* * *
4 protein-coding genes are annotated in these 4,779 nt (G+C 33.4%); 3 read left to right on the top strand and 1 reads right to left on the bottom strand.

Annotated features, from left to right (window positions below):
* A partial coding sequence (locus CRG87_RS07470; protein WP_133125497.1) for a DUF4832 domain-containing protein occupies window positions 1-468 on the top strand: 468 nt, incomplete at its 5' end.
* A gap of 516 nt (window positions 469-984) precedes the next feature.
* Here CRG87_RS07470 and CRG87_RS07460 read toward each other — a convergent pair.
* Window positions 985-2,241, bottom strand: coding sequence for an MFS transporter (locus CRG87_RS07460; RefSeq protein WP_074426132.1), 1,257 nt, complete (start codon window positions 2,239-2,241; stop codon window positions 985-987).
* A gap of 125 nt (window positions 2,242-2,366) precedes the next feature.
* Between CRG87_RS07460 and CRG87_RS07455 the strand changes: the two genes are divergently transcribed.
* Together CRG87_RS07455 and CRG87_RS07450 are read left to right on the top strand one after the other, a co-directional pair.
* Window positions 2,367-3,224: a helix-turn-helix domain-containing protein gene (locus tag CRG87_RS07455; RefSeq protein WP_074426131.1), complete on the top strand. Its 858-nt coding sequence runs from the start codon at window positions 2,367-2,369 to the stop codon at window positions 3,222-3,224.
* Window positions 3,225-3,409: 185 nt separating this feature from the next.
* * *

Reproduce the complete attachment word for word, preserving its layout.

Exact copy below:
4 protein-coding genes are annotated in these 4,779 nt (G+C 33.4%); 3 read left to right on the top strand and 1 reads right to left on the bottom strand.

Annotated features, from left to right (window positions below):
* A partial coding sequence (locus CRG87_RS07470; protein WP_133125497.1) for a DUF4832 domain-containing protein occupies window positions 1-468 on the top strand: 468 nt, incomplete at its 5' end.
* A gap of 516 nt (window positions 469-984) precedes the next feature.
* Here CRG87_RS07470 and CRG87_RS07460 read toward each other — a convergent pair.
* Window positions 985-2,241, bottom strand: coding sequence for an MFS transporter (locus CRG87_RS07460; RefSeq protein WP_074426132.1), 1,257 nt, complete (start codon window positions 2,239-2,241; stop codon window positions 985-987).
* A gap of 125 nt (window positions 2,242-2,366) precedes the next feature.
* Between CRG87_RS07460 and CRG87_RS07455 the strand changes: the two genes are divergently transcribed.
* Together CRG87_RS07455 and CRG87_RS07450 are read left to right on the top strand one after the other, a co-directional pair.
* Window positions 2,367-3,224: a helix-turn-helix domain-containing protein gene (locus tag CRG87_RS07455; RefSeq protein WP_074426131.1), complete on the top strand. Its 858-nt coding sequence runs from the start codon at window positions 2,367-2,369 to the stop codon at window positions 3,222-3,224.
* Window positions 3,225-3,409: 185 nt separating this feature from the next.